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Coral reefs are not doomed. Although human activities threaten the iconic ecosystems in many different ways, scientists maintain that reefs can continue to thrive with the right assistance.
A study by researchers at UC Santa Barbara details how reducing nutrient pollution can help prevent coral from bleaching during moderate heatwaves. The results, which appear in the journal Proceedings of the National Academy of Sciences, offer new strategies for managing these highly threatened yet important ecosystems.
Reef-building corals host beneficial algae within their tissues. In exchange for protection and nitrogen, the algae provide the coral with sugars. All is well until the water gets too warm.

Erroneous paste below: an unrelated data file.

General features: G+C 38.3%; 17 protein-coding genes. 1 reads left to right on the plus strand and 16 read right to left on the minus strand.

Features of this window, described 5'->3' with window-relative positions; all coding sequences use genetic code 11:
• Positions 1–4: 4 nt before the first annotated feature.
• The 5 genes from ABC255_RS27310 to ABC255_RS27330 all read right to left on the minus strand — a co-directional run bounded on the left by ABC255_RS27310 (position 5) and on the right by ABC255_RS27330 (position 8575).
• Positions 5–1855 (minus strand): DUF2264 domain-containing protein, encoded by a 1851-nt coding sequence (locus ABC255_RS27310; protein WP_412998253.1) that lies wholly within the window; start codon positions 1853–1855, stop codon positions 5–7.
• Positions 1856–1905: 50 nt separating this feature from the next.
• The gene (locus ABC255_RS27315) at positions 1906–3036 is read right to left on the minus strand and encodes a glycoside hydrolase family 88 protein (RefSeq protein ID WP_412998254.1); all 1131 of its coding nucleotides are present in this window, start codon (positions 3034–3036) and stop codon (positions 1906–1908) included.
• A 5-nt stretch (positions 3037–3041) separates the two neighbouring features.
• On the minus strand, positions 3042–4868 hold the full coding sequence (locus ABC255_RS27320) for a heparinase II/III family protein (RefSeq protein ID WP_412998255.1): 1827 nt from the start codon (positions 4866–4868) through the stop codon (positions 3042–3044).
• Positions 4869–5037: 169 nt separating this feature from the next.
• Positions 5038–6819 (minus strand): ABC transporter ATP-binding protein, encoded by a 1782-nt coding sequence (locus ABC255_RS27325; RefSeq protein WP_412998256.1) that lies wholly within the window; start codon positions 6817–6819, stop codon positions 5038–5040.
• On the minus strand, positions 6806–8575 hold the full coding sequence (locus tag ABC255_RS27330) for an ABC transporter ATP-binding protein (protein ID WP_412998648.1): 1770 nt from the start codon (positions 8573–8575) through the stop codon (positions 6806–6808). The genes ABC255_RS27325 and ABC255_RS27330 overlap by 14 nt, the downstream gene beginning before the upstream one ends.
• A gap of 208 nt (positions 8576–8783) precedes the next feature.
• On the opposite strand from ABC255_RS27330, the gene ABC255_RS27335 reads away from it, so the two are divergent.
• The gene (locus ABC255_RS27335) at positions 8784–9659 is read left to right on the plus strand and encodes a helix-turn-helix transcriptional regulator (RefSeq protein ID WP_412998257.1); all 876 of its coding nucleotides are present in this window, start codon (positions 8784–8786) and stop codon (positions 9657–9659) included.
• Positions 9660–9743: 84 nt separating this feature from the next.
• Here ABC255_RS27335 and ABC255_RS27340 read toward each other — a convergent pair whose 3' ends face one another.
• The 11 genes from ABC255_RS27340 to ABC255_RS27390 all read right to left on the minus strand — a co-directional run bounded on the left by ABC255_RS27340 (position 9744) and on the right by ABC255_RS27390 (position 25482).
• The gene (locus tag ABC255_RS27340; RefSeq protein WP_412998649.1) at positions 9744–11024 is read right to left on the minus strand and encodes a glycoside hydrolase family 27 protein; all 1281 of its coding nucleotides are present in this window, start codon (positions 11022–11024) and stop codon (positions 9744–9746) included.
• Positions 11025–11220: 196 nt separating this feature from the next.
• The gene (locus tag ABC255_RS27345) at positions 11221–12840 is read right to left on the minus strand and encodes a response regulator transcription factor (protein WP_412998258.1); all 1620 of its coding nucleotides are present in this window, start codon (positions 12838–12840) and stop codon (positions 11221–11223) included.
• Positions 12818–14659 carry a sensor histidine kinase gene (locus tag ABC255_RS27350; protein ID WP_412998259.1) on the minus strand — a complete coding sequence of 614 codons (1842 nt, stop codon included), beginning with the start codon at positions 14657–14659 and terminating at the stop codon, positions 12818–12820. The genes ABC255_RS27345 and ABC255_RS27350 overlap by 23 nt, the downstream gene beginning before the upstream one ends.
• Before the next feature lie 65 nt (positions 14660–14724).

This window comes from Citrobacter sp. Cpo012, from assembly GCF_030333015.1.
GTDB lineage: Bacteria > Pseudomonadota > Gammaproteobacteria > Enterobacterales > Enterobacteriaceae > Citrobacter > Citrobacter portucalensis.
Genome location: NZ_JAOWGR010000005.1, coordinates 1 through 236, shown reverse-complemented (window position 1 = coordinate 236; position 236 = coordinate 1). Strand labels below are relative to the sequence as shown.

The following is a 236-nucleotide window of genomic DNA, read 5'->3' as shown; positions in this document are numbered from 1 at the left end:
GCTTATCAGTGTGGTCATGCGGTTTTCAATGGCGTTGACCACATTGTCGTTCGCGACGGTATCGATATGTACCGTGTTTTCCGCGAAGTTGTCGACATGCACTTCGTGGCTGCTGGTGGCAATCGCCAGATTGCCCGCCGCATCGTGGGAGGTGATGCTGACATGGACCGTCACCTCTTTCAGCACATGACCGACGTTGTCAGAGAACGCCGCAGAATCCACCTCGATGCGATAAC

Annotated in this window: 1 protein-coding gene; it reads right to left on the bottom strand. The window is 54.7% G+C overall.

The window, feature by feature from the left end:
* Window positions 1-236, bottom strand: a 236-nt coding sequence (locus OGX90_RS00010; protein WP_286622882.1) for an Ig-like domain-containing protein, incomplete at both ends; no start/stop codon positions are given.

At higher temperatures, the algae’s photosynthesis goes into overdrive, and the chemical balance between the coral and the algae breaks down. At a certain point, the coral ejects its tenant in a process known as bleaching. Coral can survive for a time without their algae, so recovery is possible if conditions return to normal quickly. But in the absence of its partner the coral will eventually die, and the worse the bleaching is, the more likely that is to happen.
Experiments in the lab, as well as a few small field studies, began to suggest to researchers that nitrogen pollution, such as from fertilizer and sewage runoff, could exacerbate bleaching. Excess nitrogen in the water can short-circuit the beneficial partnership between corals and the algae. However, until now, it was not known if nutrient effects on bleaching occurred in many corals over large areas.